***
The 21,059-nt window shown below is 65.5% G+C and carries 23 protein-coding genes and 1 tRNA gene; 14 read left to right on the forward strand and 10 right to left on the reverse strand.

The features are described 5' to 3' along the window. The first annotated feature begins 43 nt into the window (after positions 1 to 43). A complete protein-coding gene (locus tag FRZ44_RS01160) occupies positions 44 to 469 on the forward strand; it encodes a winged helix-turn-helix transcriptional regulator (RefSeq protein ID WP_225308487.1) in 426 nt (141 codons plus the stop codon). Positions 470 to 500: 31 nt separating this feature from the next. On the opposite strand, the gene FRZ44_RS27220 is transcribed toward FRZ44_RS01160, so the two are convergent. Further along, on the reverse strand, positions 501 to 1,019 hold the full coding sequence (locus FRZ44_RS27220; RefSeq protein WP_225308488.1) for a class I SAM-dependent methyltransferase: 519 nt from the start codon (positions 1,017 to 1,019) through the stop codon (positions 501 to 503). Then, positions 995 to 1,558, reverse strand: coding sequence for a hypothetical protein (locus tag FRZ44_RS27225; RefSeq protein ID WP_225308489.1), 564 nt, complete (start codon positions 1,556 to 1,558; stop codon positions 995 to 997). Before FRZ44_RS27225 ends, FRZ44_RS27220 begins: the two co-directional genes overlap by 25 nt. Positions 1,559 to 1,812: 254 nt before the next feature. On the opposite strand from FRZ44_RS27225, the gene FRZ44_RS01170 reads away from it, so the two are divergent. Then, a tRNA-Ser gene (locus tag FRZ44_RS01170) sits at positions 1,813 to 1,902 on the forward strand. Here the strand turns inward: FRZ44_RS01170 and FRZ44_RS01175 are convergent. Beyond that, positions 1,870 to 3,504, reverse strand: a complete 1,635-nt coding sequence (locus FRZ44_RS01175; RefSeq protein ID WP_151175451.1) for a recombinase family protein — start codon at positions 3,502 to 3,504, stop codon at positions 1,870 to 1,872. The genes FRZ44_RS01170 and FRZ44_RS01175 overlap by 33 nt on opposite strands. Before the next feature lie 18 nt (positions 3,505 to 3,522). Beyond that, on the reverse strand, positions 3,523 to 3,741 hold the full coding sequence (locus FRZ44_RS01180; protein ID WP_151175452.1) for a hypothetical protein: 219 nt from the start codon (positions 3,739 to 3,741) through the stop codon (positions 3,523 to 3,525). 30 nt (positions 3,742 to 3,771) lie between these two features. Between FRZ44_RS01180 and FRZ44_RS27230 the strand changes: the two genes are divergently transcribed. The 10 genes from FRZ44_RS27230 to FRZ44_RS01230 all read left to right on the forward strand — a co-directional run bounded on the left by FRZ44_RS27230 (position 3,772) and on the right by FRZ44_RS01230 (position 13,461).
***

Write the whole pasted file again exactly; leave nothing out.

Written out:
The 21,059-nt window shown below is 65.5% G+C and carries 23 protein-coding genes and 1 tRNA gene; 14 read left to right on the forward strand and 10 right to left on the reverse strand.

The features are described 5' to 3' along the window. The first annotated feature begins 43 nt into the window (after positions 1 to 43). A complete protein-coding gene (locus tag FRZ44_RS01160) occupies positions 44 to 469 on the forward strand; it encodes a winged helix-turn-helix transcriptional regulator (RefSeq protein ID WP_225308487.1) in 426 nt (141 codons plus the stop codon). Positions 470 to 500: 31 nt separating this feature from the next. On the opposite strand, the gene FRZ44_RS27220 is transcribed toward FRZ44_RS01160, so the two are convergent. Further along, on the reverse strand, positions 501 to 1,019 hold the full coding sequence (locus FRZ44_RS27220; RefSeq protein WP_225308488.1) for a class I SAM-dependent methyltransferase: 519 nt from the start codon (positions 1,017 to 1,019) through the stop codon (positions 501 to 503). Then, positions 995 to 1,558, reverse strand: coding sequence for a hypothetical protein (locus tag FRZ44_RS27225; RefSeq protein ID WP_225308489.1), 564 nt, complete (start codon positions 1,556 to 1,558; stop codon positions 995 to 997). Before FRZ44_RS27225 ends, FRZ44_RS27220 begins: the two co-directional genes overlap by 25 nt. Positions 1,559 to 1,812: 254 nt before the next feature. On the opposite strand from FRZ44_RS27225, the gene FRZ44_RS01170 reads away from it, so the two are divergent. Then, a tRNA-Ser gene (locus tag FRZ44_RS01170) sits at positions 1,813 to 1,902 on the forward strand. Here the strand turns inward: FRZ44_RS01170 and FRZ44_RS01175 are convergent. Beyond that, positions 1,870 to 3,504, reverse strand: a complete 1,635-nt coding sequence (locus FRZ44_RS01175; RefSeq protein ID WP_151175451.1) for a recombinase family protein — start codon at positions 3,502 to 3,504, stop codon at positions 1,870 to 1,872. The genes FRZ44_RS01170 and FRZ44_RS01175 overlap by 33 nt on opposite strands. Before the next feature lie 18 nt (positions 3,505 to 3,522). Beyond that, on the reverse strand, positions 3,523 to 3,741 hold the full coding sequence (locus FRZ44_RS01180; protein ID WP_151175452.1) for a hypothetical protein: 219 nt from the start codon (positions 3,739 to 3,741) through the stop codon (positions 3,523 to 3,525). 30 nt (positions 3,742 to 3,771) lie between these two features. Between FRZ44_RS01180 and FRZ44_RS27230 the strand changes: the two genes are divergently transcribed. The 10 genes from FRZ44_RS27230 to FRZ44_RS01230 all read left to right on the forward strand — a co-directional run bounded on the left by FRZ44_RS27230 (position 3,772) and on the right by FRZ44_RS01230 (position 13,461).